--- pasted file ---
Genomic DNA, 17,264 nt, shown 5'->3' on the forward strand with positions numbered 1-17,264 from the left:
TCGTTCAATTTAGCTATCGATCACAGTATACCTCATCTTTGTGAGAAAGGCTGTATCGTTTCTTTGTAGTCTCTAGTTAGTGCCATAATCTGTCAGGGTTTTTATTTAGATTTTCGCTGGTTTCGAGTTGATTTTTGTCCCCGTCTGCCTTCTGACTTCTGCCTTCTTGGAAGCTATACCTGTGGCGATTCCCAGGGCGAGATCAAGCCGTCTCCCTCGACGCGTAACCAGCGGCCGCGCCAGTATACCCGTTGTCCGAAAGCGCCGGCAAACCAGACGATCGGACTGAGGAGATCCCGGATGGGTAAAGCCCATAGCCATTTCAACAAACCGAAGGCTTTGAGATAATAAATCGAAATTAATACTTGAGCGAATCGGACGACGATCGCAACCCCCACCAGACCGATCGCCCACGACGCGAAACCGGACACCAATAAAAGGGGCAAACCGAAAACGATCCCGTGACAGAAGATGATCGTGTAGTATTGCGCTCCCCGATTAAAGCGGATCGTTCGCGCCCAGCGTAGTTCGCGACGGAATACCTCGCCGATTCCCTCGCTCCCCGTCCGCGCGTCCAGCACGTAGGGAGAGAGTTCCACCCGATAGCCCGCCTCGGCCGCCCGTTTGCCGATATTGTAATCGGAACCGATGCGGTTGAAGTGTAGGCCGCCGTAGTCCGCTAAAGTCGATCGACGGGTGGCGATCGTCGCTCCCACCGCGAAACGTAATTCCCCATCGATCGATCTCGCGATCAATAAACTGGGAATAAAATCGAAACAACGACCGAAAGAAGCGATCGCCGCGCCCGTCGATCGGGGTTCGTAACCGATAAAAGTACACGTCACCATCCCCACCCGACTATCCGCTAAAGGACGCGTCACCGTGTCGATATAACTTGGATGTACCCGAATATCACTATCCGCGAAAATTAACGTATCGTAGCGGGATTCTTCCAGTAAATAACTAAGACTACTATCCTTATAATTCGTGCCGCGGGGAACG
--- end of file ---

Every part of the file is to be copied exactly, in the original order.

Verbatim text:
Genomic DNA, 17,264 nt, shown 5'->3' on the forward strand with positions numbered 1-17,264 from the left:
TCGTTCAATTTAGCTATCGATCACAGTATACCTCATCTTTGTGAGAAAGGCTGTATCGTTTCTTTGTAGTCTCTAGTTAGTGCCATAATCTGTCAGGGTTTTTATTTAGATTTTCGCTGGTTTCGAGTTGATTTTTGTCCCCGTCTGCCTTCTGACTTCTGCCTTCTTGGAAGCTATACCTGTGGCGATTCCCAGGGCGAGATCAAGCCGTCTCCCTCGACGCGTAACCAGCGGCCGCGCCAGTATACCCGTTGTCCGAAAGCGCCGGCAAACCAGACGATCGGACTGAGGAGATCCCGGATGGGTAAAGCCCATAGCCATTTCAACAAACCGAAGGCTTTGAGATAATAAATCGAAATTAATACTTGAGCGAATCGGACGACGATCGCAACCCCCACCAGACCGATCGCCCACGACGCGAAACCGGACACCAATAAAAGGGGCAAACCGAAAACGATCCCGTGACAGAAGATGATCGTGTAGTATTGCGCTCCCCGATTAAAGCGGATCGTTCGCGCCCAGCGTAGTTCGCGACGGAATACCTCGCCGATTCCCTCGCTCCCCGTCCGCGCGTCCAGCACGTAGGGAGAGAGTTCCACCCGATAGCCCGCCTCGGCCGCCCGTTTGCCGATATTGTAATCGGAACCGATGCGGTTGAAGTGTAGGCCGCCGTAGTCCGCTAAAGTCGATCGACGGGTGGCGATCGTCGCTCCCACCGCGAAACGTAATTCCCCATCGATCGATCTCGCGATCAATAAACTGGGAATAAAATCGAAACAACGACCGAAAGAAGCGATCGCCGCGCCCGTCGATCGGGGTTCGTAACCGATAAAAGTACACGTCACCATCCCCACCCGACTATCCGCTAAAGGACGCGTCACCGTGTCGATATAACTTGGATGTACCCGAATATCACTATCCGCGAAAATTAACGTATCGTAGCGGGATTCTTCCAGTAAATAACTAAGACTACTATCCTTATAATTCGTGCCGCGGGGAACG